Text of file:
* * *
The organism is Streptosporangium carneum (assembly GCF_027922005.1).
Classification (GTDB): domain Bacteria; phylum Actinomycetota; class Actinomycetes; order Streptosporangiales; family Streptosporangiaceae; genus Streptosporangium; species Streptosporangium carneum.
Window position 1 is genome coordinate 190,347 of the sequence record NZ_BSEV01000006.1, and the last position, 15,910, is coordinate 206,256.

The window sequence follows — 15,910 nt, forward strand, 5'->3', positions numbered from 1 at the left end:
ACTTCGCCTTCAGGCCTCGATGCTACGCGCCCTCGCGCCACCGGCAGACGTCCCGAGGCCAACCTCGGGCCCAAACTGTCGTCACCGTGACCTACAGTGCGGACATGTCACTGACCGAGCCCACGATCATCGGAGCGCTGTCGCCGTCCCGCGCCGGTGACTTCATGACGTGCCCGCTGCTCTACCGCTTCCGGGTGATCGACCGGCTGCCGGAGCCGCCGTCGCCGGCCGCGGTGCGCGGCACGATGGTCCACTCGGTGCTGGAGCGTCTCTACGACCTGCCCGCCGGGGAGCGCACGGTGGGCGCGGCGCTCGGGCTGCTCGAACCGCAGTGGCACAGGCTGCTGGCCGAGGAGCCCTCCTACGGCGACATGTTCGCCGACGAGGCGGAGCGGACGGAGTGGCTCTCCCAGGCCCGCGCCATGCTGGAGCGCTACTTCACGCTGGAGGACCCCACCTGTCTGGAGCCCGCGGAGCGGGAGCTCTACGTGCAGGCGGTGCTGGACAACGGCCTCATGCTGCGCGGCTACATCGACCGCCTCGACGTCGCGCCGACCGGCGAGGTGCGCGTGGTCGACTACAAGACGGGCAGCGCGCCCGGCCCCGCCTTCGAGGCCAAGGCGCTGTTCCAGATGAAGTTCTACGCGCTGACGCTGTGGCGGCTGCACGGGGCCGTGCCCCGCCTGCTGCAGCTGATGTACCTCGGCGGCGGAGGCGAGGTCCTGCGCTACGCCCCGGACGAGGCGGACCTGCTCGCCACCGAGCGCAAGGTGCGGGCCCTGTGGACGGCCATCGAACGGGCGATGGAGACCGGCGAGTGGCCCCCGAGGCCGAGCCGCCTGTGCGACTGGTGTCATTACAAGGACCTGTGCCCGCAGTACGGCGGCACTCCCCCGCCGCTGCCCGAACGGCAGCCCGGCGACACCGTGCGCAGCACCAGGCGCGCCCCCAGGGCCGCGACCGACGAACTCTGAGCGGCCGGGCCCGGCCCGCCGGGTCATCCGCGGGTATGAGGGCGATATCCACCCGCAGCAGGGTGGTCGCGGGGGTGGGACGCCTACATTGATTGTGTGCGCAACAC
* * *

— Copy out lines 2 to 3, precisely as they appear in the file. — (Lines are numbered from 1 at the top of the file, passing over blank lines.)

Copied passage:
Classification (GTDB): domain Bacteria; phylum Actinomycetota; class Actinomycetes; order Streptosporangiales; family Streptosporangiaceae; genus Streptosporangium; species Streptosporangium carneum.
Window position 1 is genome coordinate 190,347 of the sequence record NZ_BSEV01000006.1, and the last position, 15,910, is coordinate 206,256.